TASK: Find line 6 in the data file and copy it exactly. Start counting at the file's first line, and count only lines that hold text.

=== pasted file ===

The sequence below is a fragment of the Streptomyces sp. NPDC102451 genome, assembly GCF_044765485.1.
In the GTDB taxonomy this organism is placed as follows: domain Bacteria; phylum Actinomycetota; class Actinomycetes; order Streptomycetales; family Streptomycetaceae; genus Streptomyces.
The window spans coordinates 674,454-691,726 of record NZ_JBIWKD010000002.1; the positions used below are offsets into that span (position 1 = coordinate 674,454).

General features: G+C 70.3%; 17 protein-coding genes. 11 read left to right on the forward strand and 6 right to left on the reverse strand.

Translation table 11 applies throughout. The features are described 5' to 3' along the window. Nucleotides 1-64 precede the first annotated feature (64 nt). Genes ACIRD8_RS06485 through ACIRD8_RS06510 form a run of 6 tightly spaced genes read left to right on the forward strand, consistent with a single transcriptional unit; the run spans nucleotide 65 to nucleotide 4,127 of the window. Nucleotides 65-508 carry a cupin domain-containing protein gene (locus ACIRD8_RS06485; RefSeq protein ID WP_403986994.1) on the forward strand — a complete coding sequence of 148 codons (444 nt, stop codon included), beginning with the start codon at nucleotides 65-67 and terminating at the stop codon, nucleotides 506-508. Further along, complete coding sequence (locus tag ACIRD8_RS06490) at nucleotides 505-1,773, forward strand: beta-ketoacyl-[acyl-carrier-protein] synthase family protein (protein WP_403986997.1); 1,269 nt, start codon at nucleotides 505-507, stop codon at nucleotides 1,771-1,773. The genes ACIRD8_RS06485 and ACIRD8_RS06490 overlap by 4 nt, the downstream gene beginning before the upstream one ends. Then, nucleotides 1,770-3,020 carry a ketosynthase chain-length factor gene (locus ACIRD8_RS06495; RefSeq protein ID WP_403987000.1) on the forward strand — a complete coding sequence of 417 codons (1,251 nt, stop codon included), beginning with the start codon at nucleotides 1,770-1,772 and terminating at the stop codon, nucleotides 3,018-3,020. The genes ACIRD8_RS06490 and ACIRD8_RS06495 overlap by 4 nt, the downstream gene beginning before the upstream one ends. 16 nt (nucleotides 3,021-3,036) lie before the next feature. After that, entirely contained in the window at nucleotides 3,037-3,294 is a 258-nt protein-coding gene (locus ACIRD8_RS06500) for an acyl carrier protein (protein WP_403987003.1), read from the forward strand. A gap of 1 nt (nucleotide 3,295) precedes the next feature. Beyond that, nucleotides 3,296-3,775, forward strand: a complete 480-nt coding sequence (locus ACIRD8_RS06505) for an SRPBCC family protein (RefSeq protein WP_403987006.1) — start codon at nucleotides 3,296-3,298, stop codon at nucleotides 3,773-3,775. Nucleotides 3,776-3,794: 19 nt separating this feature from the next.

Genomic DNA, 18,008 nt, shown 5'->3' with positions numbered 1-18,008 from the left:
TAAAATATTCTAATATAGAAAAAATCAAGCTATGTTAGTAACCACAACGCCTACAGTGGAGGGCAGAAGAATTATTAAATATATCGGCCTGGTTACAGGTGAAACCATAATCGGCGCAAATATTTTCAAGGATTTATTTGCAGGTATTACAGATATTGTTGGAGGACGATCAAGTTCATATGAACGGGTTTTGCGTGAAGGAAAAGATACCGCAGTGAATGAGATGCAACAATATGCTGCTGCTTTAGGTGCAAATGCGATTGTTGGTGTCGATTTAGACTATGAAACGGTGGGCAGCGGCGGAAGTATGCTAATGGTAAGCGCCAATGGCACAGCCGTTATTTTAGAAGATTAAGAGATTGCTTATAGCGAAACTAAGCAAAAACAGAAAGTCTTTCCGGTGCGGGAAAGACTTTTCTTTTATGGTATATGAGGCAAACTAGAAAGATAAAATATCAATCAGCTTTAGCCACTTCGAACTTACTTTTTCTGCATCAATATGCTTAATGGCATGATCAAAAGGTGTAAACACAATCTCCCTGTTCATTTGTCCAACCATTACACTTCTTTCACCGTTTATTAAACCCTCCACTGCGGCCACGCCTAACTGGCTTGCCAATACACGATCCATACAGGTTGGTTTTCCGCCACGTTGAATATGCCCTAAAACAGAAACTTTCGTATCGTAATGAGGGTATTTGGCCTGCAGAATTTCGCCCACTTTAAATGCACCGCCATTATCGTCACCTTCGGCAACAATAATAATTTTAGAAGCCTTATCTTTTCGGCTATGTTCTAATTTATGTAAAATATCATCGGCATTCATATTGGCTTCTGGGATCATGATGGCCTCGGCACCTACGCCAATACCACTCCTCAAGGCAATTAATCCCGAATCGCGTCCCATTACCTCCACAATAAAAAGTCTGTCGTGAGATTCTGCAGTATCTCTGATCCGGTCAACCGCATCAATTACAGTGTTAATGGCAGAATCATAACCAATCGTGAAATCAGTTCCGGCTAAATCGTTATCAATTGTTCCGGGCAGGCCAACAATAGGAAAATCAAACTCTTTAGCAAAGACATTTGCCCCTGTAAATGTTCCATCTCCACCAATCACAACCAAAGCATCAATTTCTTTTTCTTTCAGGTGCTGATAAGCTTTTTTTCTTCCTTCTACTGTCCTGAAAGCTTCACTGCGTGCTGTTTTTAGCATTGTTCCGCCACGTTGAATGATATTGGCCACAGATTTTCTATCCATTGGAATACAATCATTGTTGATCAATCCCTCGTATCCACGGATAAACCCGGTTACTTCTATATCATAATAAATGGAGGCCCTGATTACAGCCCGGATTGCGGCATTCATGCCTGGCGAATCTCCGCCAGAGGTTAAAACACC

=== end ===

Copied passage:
Genomic DNA, 18,008 nt, shown 5'->3' with positions numbered 1-18,008 from the left: